Media Life: Sierra’s 1957 lost Lockheed mystery, Auburn’s Lost Rocker find new life

By: Gus Thomson, Reporter/Columnist
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Media Life’s Gus Thomson can be reached at or (530) 852-0232.


The deep nooks and crannies of the Sierra Nevada hold their share of mysteries.

And one of the strangest unfolded in the spring and summer of 1957, when Lt. David Steeves emerged from the mountains with a survival tale to end all survival tales.

Steeves and his sleek, silver Lockheed T-33 training jet had been missing almost two months on what started out as a routine training mission from Hamilton Air Force Base near San Francisco. The T-33 – nicknamed the T-Bird – was on its way at up to 600 mph for a Selma, Ala., air base.

But the routine turned to mystery when Steeves and his T-Bird disappeared off the grid on May 9, 1957. The disappearance stymied rescue efforts and the Air Force eventually declared Steeves legally dead.

Fifty-four days after vanishing, Steeves emerged with a tale of survival that started after an explosion in the cockpit forced him to bail out over the Sierra. After parachuting to the ground, he would wander until finding a ranger’s cabin in Kings Canyon National Park.

He told rescuers that he found fish hooks, beans and canned ham – enough to tide him over as he resumed his search for civilization. That ended when he came upon some campers and was rescued.

For a nation and military wary of losing technological secrets to the Soviet Union, however, Steeves’ story sounded too pat. And where was the plane? In those Cold War days, one of the leading theories was that he had flown the jet to the Soviet Union.

A Saturday Evening Post payday to tell his story was canceled as fears began to mount and the plane’s whereabouts continued to be an object of severe speculation. As the hubbub mounted, Steeves’ family life crumbled and he was branded a liar by the media.

Steeves left the Air Force under a cloud and would find work designing planes. But he would spend the rest of his life, off and on, traveling back into the Sierra in rented planes, searching without success for the missing T-33. He died in a plane crash in 1965.

His absolution would come a dozen years after his death. Steeves’ contention that his plane crashed was backed up in 1977, when Boy Scouts found the plane’s canopy while hiking in the Kings Canyon area.

Nothing more has been found. And there is even some credence to the idea that the plane kept on flying until it ran out of fuel over the Pacific Ocean. But the Steeves story continues to fascinate. In mid-June, geologist, cyclist and runner Simon Donato will lead a team of ultra-endurance athletes and scientists into the Sierra to again search for the legendary T-33.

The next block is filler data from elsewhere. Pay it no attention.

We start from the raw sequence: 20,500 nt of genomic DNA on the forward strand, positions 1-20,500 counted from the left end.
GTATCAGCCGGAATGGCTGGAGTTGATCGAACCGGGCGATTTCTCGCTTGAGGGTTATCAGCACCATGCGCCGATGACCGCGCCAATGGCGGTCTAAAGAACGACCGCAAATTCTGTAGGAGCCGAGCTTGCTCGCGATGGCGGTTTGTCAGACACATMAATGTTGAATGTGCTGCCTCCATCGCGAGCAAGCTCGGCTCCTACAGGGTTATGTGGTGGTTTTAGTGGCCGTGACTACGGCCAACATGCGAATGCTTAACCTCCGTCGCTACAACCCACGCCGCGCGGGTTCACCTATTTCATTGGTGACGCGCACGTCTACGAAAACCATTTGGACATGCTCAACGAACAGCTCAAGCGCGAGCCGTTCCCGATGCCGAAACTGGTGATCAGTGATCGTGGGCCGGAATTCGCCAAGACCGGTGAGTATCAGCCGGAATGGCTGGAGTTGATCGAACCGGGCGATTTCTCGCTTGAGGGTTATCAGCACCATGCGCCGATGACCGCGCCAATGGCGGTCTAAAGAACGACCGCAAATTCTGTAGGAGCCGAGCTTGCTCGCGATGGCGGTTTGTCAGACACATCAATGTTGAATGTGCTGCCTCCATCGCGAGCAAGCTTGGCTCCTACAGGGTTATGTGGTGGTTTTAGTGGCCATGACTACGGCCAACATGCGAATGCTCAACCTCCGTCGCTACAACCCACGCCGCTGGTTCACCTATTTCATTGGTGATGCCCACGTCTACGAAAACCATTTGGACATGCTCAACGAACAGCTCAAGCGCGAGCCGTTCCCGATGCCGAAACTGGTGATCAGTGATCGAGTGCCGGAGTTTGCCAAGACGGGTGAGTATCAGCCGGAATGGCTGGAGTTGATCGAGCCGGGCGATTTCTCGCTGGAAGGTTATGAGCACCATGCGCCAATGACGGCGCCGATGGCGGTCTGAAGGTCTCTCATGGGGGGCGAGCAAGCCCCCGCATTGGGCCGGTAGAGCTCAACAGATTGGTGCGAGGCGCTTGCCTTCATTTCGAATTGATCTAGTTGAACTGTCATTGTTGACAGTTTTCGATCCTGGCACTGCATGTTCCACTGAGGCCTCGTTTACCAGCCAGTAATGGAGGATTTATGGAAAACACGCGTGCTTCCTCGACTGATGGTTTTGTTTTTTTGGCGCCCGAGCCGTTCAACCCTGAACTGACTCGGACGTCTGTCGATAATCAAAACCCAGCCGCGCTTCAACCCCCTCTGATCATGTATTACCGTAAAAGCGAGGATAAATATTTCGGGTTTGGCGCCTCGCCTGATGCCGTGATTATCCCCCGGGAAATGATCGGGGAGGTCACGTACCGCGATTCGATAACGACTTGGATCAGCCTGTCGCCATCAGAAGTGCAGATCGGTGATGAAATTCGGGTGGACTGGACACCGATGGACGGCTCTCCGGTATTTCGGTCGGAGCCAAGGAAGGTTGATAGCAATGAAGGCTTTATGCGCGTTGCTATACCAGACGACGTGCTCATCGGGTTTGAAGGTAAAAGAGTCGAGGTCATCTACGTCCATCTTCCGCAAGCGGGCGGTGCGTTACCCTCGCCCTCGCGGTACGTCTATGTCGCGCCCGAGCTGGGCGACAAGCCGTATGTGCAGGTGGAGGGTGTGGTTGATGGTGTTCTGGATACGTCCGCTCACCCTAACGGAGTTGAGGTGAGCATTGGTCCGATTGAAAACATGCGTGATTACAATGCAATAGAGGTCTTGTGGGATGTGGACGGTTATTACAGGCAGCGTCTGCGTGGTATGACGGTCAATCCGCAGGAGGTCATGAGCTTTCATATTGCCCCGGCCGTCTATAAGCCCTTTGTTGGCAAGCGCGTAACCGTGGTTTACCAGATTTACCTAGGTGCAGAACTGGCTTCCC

Donato, founder of the Adventure Science organization, and a crew of 12 will be attempting to put the mystery to rest. The group includes archaeologists, a search-and-rescue team leader, ultra-runners, an Army Ranger, and rock climber.

Adventure Science has previously embarked on a search for missing billionaire flier Steve Fossett in the Sierra, tested five endurance athletes in a 125-kilometer study to test core strength impacts in ultramarathons and trekked 100 miles through South Dakota’s Badlands National Park to experience the wilderness that inspired Theodore Roosevelt.

Rocking across the pond

Auburn’s Al Hendrix is proof that some people may not just be getting older, but they may be getting a whole lot better.

Hendrix, dubbed America’s Lost Rocker, has returned from headlining the 52nd Hemsby Rock ‘n’ Roll Weekender festival on the east coast of England. He reports performing in fine voice for a packed house at the festival, with an estimated 2,500 to 3,000 rock fans taking in the show. Backed by a crack British backup band, Hendrix belted out a set of rock ‘n’ roll classics and rockabilly tinged recordings he made in the late 1950s and early 1960s on the Tally, Liberty and ABC-Paramount labels.

It’s been quite a year for Hendrix, who also traveled to Spain in September for a concert there. But England was something else. He spent more than an hour signing autographs and selling out CDs he had brought with him. Among the surprises were Brits with copies for sleeve signing of his “Monkey Bite” 45 from 1962 and “Young and Wild” from 1960. A copy of “Monkey Bite” recently sold for $433, he noted.

“I wish I had a box of them,” Hendrix cracked wisely.

Hendrix, 78, returned to California and has already played a gig at the Torch Club in Sacramento, with plans to play another in June in Redding. There are also some rumblings that there may be a return trip eastward to France in the near future.

Media Life’s Gus Thomson can be reached at or (530) 852-0232.